A procedure involving only one small incision and no major modifications to bone can be used to transpose a tendon and appears helpful in reanimating the lower face after paralysis, according to a report in the January/February issue of Archives of Facial Plastic Surgery, one of the JAMA/Archives journals.
“The primary goal of all facial reanimation protocols is to restore facial movement that is controlled, symmetrical and spontaneous,” the authors write as background information in the article. Previously, researchers reported a method of transferring the temporalis tendon — a tendon attached to the temporalis muscle, a large fan-shaped muscle on the side of the head — to reanimate the face. The procedure involved an incision at the temple and surgical dissection of the temporalis muscle.
Kofi D. Boahene, M.D., and colleagues at the Johns Hopkins University School of Medicine, Baltimore, report a case series of 17 consecutive patients with facial paralysis who underwent a minimally invasive temporalis tendon transposition procedure between 2006 and 2008. The technique now involves only one small incision, and the tendon is accessed through the skin folds on the side of the nose or through the mouth.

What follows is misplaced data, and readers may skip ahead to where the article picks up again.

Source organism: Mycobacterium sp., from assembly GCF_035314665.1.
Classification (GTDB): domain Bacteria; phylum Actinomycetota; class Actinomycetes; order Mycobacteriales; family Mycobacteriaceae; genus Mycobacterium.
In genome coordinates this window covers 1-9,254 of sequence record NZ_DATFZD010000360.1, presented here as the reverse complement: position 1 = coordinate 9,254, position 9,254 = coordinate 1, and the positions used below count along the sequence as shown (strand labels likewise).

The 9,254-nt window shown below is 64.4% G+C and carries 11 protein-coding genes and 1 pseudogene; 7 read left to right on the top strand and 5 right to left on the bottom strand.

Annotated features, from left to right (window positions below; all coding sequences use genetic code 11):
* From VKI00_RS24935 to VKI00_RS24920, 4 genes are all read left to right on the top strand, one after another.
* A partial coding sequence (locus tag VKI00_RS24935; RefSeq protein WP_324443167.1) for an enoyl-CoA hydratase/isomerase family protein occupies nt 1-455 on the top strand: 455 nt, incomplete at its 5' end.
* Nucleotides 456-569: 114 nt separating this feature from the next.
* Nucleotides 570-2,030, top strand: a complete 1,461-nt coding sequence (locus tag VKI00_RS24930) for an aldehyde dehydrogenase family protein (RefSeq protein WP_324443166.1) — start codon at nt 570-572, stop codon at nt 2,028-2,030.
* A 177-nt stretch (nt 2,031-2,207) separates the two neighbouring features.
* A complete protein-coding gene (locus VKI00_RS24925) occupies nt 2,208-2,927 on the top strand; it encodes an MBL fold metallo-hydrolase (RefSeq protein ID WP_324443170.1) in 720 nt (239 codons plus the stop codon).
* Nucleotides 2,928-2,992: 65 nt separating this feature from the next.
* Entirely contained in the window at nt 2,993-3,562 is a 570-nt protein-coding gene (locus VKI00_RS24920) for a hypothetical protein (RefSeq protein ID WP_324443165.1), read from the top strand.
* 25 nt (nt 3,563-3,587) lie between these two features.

“All the patients tolerated the procedure well, and none developed procedure-related complications,” the authors write. “All the patients achieved improved symmetry at rest and voluntary motion of the oral commissure [corners of the mouth].”
With this technique, directed physical therapy is necessary to achieve the best outcome, the authors note. “The visible movement gained from dynamic muscle transposition does not translate into a spontaneous controlled smile without intensive neuromuscular retraining,” they write. The patient first learns and practices a “Mona Lisa” smile, in which the corners of the mouth are elevated but not the upper or lower lip. They then learn to smile by contracting the temporal muscle without moving the jaw.
“Dynamic reanimation after facial paralysis remains challenging but can be achieved in selected patients using the minimally invasive temporalis tendon transposition (MIT3),” the authors conclude. “Although the technique is straightforward and dynamic movement can be demonstrated with intraoperative muscle stimulation, acquisition of desired facial movement requires intensive physiotherapy and a motivated patient.”
(Arch Facial Plast Surg. 2011;13:8-13. Available pre-embargo to the media at www.jamamedia.org.)
Editor’s Note: Please see the article for additional information, including other authors, author contributions and affiliations, financial disclosures, funding and support, etc.
To contact corresponding author Patrick J. Byrne, M.D., call Christen Brownlee at 410-955-7832 or e-mail [email protected].
For more information, contact JAMA/Archives Media Relations at 312/464-JAMA (5262) or e-mail [email protected].